Surge Protection

An FKEC Utility Electrician installs a Meter-Mounted Surge Protector at a member’s home.

FKEC recommends all co-op members protect valued electronics such as computers, televisions, and major appliances against power surges and spikes. To protect your home, FKEC suggests using a surge protector mounted at the electric meter in combination with plug-in surge protectors for individual voltage-sensitive electronic devices.

Meter-Treater® Meter-Based Surge Protection

Meter-Treater® Meter-Based Surge Protection is a device mounted at your electric meter to protect equipment from electric surges coming through “points-of-entry”. The tool provides a level of defense for your entire home or businesses’ electric system.

Purchase Price:

A $50 installation fee applies to both types of surge protectors. The charges for the device and the fee will be billed to your electric account after it has been installed.

For more information or to place an order, call FKEC Member Service at (305) 852-2431.

Frequently Asked Questions

A power surge is when the voltage rises above the normal flow of electricity through your home or business. In the United States, 120 volts is the standard voltage level. That means if the voltage in your home spikes above that level, your computer, television, home theater and more could be damaged.

Spikes and surges are two forms of power fluctuations. Generally, a surge is defined as an increase that last more than three nanoseconds and a spike as one that lasts less than that. No matter the length of the fluctuation, damage can result if your electronics are not properly protected.

The most common cause of power surges are lightning strikes but surges can also be caused by birds, animals and trees interfering with power lines, auto accidents involving utility poles or appliances cycling on and off in your home. Very seldom is a power surge directly attributable to the failure of the electric cooperative’s equipment or power supply.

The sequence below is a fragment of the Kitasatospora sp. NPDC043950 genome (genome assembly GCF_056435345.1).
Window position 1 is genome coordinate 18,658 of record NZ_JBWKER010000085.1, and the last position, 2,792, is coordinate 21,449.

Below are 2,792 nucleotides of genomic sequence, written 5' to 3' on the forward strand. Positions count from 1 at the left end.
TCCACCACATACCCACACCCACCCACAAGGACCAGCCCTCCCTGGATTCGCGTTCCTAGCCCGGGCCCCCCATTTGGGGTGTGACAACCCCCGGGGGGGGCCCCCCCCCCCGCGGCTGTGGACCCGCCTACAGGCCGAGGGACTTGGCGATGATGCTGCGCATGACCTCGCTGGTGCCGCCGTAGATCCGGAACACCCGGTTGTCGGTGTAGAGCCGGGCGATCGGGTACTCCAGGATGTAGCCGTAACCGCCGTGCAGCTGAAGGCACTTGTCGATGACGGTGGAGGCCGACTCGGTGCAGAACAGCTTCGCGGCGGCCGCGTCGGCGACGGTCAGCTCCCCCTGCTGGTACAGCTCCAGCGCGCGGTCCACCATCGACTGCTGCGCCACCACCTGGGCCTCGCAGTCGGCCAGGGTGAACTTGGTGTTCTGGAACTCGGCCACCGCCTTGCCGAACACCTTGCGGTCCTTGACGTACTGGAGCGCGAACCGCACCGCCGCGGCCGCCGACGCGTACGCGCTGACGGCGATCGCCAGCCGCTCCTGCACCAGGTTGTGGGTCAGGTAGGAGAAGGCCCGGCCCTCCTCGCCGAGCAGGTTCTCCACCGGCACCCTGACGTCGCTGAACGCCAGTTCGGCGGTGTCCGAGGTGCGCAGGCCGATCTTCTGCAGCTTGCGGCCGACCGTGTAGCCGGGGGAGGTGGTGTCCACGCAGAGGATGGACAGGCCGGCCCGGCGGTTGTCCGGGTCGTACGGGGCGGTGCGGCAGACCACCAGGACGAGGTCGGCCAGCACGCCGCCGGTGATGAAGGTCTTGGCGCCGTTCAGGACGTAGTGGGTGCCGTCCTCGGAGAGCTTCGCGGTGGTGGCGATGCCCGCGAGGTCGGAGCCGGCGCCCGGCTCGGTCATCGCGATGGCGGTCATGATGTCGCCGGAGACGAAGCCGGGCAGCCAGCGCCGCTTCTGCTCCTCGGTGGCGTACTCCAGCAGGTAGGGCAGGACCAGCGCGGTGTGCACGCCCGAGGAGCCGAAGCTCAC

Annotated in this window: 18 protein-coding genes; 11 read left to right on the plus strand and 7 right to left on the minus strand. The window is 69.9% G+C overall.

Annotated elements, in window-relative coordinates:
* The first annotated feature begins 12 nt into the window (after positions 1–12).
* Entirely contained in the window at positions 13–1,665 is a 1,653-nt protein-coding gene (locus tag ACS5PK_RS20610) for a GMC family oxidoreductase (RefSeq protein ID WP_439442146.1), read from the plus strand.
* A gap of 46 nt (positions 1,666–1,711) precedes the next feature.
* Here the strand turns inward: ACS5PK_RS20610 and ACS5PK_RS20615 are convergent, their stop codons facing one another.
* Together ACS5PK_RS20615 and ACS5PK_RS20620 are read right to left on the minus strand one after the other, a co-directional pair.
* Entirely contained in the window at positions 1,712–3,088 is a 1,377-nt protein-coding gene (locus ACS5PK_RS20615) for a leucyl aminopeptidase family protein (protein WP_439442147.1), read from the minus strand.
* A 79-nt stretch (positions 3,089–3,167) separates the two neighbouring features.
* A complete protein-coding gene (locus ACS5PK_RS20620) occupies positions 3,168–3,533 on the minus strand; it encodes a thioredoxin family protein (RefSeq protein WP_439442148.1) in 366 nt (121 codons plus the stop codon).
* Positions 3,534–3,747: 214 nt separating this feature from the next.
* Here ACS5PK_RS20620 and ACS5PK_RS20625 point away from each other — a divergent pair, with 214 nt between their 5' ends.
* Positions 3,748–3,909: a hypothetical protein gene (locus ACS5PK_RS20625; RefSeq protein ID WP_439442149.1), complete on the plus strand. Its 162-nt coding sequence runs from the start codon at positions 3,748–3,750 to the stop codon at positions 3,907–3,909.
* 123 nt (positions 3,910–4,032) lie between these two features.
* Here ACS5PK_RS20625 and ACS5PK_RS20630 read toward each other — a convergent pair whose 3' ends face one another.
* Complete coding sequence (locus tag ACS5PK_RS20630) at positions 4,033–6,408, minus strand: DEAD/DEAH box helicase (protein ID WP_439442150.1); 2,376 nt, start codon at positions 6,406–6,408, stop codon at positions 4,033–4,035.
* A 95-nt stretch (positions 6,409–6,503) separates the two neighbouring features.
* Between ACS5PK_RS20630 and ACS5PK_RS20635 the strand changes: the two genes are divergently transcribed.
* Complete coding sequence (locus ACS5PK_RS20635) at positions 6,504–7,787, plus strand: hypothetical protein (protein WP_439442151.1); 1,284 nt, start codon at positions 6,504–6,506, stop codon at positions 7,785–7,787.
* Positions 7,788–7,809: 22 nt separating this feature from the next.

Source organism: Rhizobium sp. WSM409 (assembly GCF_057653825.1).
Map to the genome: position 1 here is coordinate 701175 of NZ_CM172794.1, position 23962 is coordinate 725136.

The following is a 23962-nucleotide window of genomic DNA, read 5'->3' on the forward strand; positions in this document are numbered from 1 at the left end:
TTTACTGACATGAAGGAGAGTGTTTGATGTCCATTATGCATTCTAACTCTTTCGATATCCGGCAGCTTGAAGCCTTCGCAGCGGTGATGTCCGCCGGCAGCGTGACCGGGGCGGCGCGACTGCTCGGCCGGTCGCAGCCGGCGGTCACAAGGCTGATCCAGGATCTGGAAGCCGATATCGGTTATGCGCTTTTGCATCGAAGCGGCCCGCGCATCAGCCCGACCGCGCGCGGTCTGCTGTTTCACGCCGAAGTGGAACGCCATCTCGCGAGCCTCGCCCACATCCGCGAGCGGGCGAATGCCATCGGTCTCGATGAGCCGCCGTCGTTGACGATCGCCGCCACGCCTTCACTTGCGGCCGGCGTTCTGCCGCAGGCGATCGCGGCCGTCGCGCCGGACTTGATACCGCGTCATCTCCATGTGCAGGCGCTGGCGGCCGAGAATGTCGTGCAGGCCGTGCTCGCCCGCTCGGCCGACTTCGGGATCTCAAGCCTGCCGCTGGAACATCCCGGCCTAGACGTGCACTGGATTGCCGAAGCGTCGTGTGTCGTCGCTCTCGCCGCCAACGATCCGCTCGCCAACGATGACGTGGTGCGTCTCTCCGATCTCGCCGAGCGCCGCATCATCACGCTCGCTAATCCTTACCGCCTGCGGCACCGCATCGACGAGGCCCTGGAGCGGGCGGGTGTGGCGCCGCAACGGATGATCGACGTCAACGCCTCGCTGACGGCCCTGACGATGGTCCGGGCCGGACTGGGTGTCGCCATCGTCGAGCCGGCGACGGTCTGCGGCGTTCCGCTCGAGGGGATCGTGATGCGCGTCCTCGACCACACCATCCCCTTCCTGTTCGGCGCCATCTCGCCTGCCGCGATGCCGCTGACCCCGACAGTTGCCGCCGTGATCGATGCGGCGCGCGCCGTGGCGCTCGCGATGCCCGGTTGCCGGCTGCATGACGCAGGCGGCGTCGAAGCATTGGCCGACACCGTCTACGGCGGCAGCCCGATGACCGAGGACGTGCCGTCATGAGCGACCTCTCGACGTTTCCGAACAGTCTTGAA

A meter-based surge protector is designed to capture and send approximately 85% of a transient surge or spike to ground (earth) before it enters your home. It will help protect the electromechanical components of motor-driven appliances, such as HVAC systems, washers, dryers, refrigerators, dishwashers, electric ranges and other home appliances located within the residence during transient surge events.

Anyone who has invested in technology in his/her home should use some level of surge protection. In the past, surge protection was commonly associated with defending computers, but now with home theater equipment and major appliances getting more sophisticated protection should be consider for all valued electronic devices. While nothing is full proof, surge protection will prevent most disasters from happening to the electric devices you value.

To protect your home from power surges FKEC suggests members use a surge protector mounted at the electric meter in combination with plug-in surge protectors for individual voltage sensitive electronic devices.

There are three main types of surge protection electronic stores usually carry: Basic, advanced and stations.

  • Basic power surge strips have five or six outlets and will only protect your electronics moderately. These can be less than $20, but you get what you pay for when it comes to surge protection.
  • Advanced strips filter electricity smoother and provide grounding for your Internet and telephone connections as well. They will be able to filter voltage spikes better than basic strips but will not prevent all surges in electricity.
  • Surge stations offer the most protection. This option is the best way to protect your computer and office equipment. These fit under your computer or desk and can protect your Internet, phone and modem connection. These can be costly, but offer the best defense against spikes in electricity.

Many people use an uninterrupted power supply (UPS) to protect their computer. During power outages these devices provide short-term power to allow you to save data and properly shut down your computer equipment. If you use a UPS be sure to check if it also provides surge protection. Not all do, and if yours does not, you will still need to invest in an additional power surge protector to plug your UPS and computer into.

FKEC recommends all members use some form of surge protection on valued electronics. Most electronic stores sell a wide range of surge protection devices and can help you decide what protection best suits you.